Beyond Football: The Super Bowl's Most Remarkable Ads Delivered

It feels like January is pretty much reserved for Super Bowl hoopla. So much is made to create buzz around what a majority of Americans see as the winter season's silver lining, a sacred, cult-like event that garners nearly more worshipers than the Man upstairs.

The thing is, over the years, the Super Bowl has kind of developed into something extending far beyond the sphere of sports, with people who can't even tell you who's playing getting excited about it (*clears throat* me).

Indeed, there are three different categories that attract non-football lovers to the early February annual event:

Because we're super data-happy and we were dying of curiosity about the Instagram activity surrounding all of the aforementioned, we decided to dig into each of the subjects.

So while you're still figuring out what happened to the roman numerals, here is the first post in our three-part series where we'll be exploring the Super Bowl beyond football. We begin by breaking down what Instagram had to say about this year's ads. #PuppyMonkeyBaby, anyone?


What would you buy with 5 million dollars? A few crazy cars, a Cribs-worthy home, perhaps go on a trip around the world? You could also just purchase a 30 second spot in the advertising lineup of 'Murica's favorite night of the year. You read that right. Five. Million. Dollars. Thirty. Seconds.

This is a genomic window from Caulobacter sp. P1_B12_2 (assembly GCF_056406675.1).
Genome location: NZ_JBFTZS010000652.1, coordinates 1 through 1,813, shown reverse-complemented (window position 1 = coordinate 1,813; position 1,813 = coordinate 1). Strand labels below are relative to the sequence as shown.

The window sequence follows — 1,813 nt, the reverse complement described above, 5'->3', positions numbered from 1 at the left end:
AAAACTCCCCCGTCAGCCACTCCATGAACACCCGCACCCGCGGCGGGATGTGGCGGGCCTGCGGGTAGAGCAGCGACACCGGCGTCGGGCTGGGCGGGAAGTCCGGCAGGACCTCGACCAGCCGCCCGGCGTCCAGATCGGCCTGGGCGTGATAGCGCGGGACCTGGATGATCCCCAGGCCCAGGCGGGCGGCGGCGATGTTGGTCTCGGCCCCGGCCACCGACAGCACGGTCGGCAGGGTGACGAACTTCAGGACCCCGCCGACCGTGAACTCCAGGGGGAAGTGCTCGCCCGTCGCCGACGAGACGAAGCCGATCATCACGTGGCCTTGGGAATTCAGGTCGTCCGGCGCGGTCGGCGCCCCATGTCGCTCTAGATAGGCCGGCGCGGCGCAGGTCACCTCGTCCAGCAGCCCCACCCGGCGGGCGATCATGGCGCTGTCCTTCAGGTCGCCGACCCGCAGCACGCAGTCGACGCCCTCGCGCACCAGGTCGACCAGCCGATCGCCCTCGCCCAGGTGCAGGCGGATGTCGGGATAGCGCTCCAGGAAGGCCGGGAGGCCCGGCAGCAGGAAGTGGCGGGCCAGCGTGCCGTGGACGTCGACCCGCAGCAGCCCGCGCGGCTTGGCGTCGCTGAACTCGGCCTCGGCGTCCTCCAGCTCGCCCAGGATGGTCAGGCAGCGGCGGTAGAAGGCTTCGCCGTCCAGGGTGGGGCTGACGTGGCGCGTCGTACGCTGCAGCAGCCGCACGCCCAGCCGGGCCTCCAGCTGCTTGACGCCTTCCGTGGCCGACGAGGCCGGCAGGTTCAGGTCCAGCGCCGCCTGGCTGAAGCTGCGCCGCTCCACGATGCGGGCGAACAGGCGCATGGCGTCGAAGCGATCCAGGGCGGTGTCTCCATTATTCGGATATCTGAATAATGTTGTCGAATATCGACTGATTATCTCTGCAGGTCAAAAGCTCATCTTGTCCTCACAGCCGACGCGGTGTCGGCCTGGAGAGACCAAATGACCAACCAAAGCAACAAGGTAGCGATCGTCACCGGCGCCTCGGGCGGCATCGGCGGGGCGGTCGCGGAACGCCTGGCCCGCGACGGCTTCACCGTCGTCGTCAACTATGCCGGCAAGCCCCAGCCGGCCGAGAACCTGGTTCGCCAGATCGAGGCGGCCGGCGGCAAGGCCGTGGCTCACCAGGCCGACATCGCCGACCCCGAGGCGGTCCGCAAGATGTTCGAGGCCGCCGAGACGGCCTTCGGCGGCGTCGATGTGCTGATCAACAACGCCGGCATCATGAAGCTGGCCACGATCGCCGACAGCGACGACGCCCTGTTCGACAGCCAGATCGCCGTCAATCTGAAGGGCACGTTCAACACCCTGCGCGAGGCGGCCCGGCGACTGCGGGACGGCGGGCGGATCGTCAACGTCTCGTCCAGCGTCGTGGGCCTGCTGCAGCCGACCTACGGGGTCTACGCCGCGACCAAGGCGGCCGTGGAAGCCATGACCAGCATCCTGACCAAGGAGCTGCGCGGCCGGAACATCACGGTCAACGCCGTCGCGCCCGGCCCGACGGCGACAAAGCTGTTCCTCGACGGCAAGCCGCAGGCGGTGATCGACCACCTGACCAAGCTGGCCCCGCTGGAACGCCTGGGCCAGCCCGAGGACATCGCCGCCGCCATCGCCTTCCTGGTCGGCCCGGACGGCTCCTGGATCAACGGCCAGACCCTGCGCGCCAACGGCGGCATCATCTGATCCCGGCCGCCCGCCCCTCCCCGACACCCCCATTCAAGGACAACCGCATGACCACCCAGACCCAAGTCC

For the big guys up the corporate ladder, it's a spend that makes a lot of sense for business. There truly is nothing quite like it when it comes to exposure, and if you hit it a homerun score a touchdown, the chatter that builds around your brand is worth the investment alone.

While it's an opportunity for companies to really experience a moment if properly executed, when you look at the bundle of them together, it can also be a clear indicator of societal trends and the state of what is resonating with people across the Nation.

This year, we noticed that most ads fell under one or more of the following categories:

Snickers fed Marilyn. Pepsi had Janelle dancing through the decades. Jeff Goldblum winked at the Jeffersons. Audi blasted off with Bowie. Jeep lived a thousand lives. We learned that Super Bowl babies were a thing.

Animals (always a big winner)
Heinz wanted you to #MeetTheKetchups. Marmot almost made you want to get a marmot as a pet companion(or a girlfriend). Honda sang with sheep. Doritos (1/2) faked out supermarket clerks with dogs.

Star Power